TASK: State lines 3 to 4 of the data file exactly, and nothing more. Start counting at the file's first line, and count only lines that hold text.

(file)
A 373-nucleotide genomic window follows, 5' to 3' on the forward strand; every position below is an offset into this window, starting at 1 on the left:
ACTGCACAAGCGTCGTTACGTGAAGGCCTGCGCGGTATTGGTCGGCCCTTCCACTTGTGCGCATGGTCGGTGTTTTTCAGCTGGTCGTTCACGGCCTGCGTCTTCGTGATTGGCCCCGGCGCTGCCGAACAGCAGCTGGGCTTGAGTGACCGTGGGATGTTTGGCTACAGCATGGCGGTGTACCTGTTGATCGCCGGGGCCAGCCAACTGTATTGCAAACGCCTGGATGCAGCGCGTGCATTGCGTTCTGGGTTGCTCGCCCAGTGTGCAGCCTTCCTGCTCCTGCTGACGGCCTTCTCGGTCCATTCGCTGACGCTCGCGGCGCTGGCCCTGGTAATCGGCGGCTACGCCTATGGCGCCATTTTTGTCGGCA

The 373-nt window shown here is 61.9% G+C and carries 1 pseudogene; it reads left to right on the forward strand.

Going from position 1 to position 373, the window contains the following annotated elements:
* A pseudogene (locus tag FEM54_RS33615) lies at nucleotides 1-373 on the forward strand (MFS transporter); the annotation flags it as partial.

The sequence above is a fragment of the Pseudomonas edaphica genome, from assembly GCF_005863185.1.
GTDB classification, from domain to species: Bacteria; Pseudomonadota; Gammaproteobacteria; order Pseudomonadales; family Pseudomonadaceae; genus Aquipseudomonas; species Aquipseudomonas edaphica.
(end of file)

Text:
The 373-nt window shown here is 61.9% G+C and carries 1 pseudogene; it reads left to right on the forward strand.

Going from position 1 to position 373, the window contains the following annotated elements: